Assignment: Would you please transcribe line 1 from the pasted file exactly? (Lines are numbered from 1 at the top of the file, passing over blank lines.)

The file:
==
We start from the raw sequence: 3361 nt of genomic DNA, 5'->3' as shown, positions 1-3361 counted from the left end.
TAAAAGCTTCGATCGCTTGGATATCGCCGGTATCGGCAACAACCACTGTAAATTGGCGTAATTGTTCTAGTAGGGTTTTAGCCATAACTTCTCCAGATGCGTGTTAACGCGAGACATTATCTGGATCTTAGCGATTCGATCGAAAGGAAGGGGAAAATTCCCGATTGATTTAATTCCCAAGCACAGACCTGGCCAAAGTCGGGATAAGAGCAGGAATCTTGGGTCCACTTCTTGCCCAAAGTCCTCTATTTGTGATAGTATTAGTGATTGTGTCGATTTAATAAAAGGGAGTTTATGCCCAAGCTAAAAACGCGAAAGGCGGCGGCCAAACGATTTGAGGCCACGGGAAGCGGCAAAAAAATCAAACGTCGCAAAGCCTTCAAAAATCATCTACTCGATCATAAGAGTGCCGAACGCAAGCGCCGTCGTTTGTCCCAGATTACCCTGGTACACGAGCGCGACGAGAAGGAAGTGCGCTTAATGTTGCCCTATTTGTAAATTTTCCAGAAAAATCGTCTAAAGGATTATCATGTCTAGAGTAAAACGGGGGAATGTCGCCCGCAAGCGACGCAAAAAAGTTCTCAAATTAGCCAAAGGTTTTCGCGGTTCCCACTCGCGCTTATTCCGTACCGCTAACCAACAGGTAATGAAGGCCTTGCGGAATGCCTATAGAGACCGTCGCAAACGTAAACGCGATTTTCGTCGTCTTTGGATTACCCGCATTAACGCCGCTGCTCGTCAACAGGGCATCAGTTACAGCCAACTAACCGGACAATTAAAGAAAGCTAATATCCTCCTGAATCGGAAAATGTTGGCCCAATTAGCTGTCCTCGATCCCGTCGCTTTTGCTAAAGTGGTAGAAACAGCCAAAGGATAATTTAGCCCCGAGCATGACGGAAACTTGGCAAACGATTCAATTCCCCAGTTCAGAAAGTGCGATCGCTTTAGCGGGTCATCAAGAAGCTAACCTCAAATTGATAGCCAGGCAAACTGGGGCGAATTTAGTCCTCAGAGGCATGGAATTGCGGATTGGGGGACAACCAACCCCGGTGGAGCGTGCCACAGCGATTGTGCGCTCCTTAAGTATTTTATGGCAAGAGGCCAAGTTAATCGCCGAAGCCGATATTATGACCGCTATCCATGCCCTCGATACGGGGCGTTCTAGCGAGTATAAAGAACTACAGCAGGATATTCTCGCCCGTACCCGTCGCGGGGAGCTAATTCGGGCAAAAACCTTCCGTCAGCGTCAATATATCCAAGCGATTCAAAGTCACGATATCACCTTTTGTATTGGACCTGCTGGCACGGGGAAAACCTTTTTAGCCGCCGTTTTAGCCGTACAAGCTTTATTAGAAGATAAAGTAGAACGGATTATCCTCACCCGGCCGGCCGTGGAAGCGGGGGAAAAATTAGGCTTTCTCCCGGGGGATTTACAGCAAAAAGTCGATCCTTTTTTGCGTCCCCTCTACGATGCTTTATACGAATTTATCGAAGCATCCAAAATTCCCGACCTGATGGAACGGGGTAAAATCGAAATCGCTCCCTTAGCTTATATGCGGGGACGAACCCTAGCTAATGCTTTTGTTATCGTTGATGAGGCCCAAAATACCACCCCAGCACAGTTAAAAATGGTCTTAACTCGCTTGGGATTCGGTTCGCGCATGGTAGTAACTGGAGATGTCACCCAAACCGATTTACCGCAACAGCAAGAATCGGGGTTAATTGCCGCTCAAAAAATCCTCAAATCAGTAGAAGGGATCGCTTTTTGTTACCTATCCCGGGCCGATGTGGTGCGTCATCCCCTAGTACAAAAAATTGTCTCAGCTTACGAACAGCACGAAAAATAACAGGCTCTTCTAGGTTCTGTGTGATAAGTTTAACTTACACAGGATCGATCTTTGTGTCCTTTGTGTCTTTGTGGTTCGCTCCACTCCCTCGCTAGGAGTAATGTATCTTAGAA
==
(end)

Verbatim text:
We start from the raw sequence: 3361 nt of genomic DNA, 5'->3' as shown, positions 1-3361 counted from the left end.